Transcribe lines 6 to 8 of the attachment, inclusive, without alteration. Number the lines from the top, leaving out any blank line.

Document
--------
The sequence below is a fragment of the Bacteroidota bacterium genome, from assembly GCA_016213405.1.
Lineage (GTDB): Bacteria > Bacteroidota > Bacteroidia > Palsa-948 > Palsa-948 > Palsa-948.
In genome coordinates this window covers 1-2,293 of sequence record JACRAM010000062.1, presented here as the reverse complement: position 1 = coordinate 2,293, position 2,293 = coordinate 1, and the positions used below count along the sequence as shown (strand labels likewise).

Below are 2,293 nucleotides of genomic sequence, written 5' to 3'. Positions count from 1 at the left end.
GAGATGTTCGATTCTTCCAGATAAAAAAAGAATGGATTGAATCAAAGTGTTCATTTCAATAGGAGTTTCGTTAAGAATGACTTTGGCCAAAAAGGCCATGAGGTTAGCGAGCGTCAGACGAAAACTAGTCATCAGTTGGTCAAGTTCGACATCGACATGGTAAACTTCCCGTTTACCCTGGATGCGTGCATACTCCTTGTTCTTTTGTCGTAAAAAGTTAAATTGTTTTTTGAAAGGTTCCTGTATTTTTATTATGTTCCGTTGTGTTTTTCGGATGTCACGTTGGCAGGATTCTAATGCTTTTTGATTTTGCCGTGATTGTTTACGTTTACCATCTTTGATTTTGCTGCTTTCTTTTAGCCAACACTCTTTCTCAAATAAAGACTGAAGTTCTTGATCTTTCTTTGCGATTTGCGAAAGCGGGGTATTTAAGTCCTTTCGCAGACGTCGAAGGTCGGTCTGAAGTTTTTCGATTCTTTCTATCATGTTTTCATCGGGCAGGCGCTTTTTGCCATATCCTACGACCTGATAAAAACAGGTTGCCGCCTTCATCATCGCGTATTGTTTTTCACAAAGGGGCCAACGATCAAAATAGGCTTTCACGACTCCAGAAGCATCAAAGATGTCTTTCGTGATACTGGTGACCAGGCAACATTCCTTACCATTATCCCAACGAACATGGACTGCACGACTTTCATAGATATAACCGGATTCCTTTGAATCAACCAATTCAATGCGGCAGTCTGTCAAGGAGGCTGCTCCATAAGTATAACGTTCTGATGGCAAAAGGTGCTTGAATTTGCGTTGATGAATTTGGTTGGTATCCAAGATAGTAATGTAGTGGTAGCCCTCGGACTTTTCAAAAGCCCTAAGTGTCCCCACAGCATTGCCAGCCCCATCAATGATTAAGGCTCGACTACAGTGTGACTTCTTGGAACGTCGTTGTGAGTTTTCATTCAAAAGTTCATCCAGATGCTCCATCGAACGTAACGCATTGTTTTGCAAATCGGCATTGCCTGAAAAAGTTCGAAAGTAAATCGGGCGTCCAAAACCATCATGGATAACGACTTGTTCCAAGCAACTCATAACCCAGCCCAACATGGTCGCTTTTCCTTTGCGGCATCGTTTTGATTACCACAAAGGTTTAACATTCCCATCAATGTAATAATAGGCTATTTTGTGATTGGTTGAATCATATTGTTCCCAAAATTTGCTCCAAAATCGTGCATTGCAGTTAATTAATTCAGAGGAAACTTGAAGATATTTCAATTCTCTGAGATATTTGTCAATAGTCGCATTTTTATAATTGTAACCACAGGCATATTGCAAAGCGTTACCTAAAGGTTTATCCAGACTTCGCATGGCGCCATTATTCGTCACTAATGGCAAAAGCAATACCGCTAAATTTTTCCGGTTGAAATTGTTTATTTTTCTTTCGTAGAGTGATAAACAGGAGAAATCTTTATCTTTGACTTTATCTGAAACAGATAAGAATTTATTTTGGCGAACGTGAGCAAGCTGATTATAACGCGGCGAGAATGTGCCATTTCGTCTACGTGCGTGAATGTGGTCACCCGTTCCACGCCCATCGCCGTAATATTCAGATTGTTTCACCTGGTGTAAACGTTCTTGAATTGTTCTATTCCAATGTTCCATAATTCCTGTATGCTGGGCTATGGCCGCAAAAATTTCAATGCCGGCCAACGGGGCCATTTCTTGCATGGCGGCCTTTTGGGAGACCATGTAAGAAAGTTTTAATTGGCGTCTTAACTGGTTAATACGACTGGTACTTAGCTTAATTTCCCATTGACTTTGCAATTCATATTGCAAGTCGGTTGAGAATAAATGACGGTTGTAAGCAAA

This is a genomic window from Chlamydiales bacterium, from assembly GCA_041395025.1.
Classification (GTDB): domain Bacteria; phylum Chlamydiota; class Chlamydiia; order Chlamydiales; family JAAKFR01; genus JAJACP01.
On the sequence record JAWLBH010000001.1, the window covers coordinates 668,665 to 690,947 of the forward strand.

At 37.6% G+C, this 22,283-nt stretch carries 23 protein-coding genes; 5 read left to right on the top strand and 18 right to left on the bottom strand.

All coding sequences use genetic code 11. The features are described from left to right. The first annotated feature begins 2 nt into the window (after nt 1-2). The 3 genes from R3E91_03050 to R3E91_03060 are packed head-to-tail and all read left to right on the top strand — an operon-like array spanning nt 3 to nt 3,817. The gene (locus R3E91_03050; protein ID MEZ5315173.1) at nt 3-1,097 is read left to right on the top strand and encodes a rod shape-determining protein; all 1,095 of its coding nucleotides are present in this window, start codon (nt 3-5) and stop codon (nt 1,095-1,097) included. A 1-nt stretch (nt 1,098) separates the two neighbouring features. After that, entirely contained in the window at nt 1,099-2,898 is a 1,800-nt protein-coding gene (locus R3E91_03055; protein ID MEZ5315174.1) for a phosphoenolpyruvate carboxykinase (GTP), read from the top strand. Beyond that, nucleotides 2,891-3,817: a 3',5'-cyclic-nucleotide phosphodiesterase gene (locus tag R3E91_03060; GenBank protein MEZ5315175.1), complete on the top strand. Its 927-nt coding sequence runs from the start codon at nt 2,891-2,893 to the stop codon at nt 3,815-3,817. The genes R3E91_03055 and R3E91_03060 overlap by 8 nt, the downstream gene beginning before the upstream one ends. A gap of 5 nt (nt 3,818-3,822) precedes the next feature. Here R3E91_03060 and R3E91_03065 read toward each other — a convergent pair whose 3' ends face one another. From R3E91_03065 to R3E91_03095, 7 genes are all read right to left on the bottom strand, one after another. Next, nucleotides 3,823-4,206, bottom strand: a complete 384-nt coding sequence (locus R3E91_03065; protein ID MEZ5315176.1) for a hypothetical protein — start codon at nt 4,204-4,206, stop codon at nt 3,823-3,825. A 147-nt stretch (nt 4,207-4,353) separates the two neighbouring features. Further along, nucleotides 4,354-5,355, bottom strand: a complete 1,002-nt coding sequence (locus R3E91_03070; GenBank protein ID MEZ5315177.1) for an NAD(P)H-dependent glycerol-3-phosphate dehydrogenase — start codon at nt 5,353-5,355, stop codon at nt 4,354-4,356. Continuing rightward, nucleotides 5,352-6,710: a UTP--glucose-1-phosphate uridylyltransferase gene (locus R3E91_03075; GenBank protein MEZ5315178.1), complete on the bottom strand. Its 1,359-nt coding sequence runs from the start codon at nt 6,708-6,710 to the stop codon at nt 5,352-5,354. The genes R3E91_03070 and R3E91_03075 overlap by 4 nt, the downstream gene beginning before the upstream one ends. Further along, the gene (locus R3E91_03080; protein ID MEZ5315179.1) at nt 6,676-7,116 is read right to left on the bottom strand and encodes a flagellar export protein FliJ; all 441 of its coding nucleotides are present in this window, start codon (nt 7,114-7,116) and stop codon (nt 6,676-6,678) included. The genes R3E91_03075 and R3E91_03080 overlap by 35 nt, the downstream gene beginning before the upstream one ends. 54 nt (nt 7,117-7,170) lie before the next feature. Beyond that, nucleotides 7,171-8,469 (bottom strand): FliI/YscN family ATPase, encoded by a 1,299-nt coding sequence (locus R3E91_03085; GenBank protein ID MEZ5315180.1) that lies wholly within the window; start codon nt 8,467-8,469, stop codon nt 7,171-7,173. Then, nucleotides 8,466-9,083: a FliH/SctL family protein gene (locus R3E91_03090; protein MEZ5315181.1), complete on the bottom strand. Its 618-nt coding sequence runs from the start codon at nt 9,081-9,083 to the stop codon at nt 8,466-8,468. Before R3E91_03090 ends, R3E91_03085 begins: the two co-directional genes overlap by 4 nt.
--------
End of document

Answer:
This is a genomic window from Chlamydiales bacterium, from assembly GCA_041395025.1.
Classification (GTDB): domain Bacteria; phylum Chlamydiota; class Chlamydiia; order Chlamydiales; family JAAKFR01; genus JAJACP01.
On the sequence record JAWLBH010000001.1, the window covers coordinates 668,665 to 690,947 of the forward strand.